Upon arriving in Framingham, the team quickly realized that many people were in need of help. While the enrollment session was not scheduled to begin until 10 AM, the line was already snaking around the outside of the building at 7 AM. Temperatures started in the 20’s and didn’t climb much during the day so we knew that something had to be done to help those standing in line in the cold. Along with cold hands and noses, many of these residents had small children with them as well. Some residents were moved to a backroom opened by ABR Radio Brasileira, our host, where kids had activities to play with and adults could sit and wait with refreshments - and heat! We also collected phone numbers so that people who lived close by could wait at home and come back once their turn was approaching.

Thumbs up for health care! Who can disagree with that?

It can be difficult to estimate how many people will show up to a session of this nature and it is hard to plan accordingly but we had amazing volunteers and partners who adapted quickly and committed to help as many attendees as possible.

The outreach strategies used with our partner organizations were very successful. We implemented an advertising campaign in Spanish and Portuguese on both radio and TV to reach out to diverse communities in the area. Ilma Paixao, who leads ABR Radio, and her team were very effective not just at broadcasting the information about the enrollment session but also connecting with the communities to make them feel welcome and safe, including offering their space to host the event itself. This successful ethnic media campaign was made possible thanks to Blue Cross Blue Shield of MA and the Community Charitable Donation by Sanofi Genzyme. These outreach strategies resulted in many individuals attending who preferred to use Portuguese or Spanish as their primary language. This was not a problem for our team as we had 14 volunteers who were fluent in Portuguese and English with the remaining 5 volunteers being a mix of Spanish speakers and English speakers.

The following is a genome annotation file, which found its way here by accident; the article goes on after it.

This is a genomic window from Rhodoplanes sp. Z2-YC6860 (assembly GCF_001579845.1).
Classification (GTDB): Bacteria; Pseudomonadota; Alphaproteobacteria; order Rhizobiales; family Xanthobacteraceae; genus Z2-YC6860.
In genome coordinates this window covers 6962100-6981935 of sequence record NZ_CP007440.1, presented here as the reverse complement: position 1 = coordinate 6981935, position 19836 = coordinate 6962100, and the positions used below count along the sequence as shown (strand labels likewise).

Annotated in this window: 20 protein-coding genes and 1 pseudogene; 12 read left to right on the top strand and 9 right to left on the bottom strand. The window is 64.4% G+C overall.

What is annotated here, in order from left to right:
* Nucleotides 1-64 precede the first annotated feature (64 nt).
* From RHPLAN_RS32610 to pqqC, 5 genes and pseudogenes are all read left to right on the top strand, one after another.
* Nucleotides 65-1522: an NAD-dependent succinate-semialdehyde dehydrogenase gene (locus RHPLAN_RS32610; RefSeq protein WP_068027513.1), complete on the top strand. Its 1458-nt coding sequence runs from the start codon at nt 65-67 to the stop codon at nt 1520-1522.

Health care volunteers hard at work!

Some of the attendees came with questions that could be answered in 10 minutes. Other residents needed to fill out entire applications that can take an hour to complete. We were able to serve most of the people standing in line on the same day, but we knew that four hours would not suffice to meet the needs of all the community members who showed up. We had to do something to help as many as possible. We decided to call the remaining residents on the list and screen them over-the-phone to see if they needed help applying for health insurance before the end of Open Enrollment under the Health Connector. Those who qualified for Connector coverage were asked to call the HelpLine before the end of Tuesday to fill out an application. We also shared magnets with the HelpLine number with people who had questions about other kinds of coverage and asked them to connect to our enrollment experts after the 23rd to make sure that we could help those who needed to take action before the deadline. 

A busy room with a flurry of health care enrollments!

At the latest count, 782 people were served as a result of the Framingham enrollment session. In fact, that number continues to grow as more and more people keep calling into our office regarding coverage questions because they heard about HCFA through the outreach campaign for this session. Word of the event spread so far that we assisted residents from as far away as Lowell, Peabody, and even Cape Cod. This is one of our most successful events as a Navigator organization working with the Massachusetts Health Connector and with the support of the MetroWest Health Foundation. 

All smiles after enrolling in health care coverage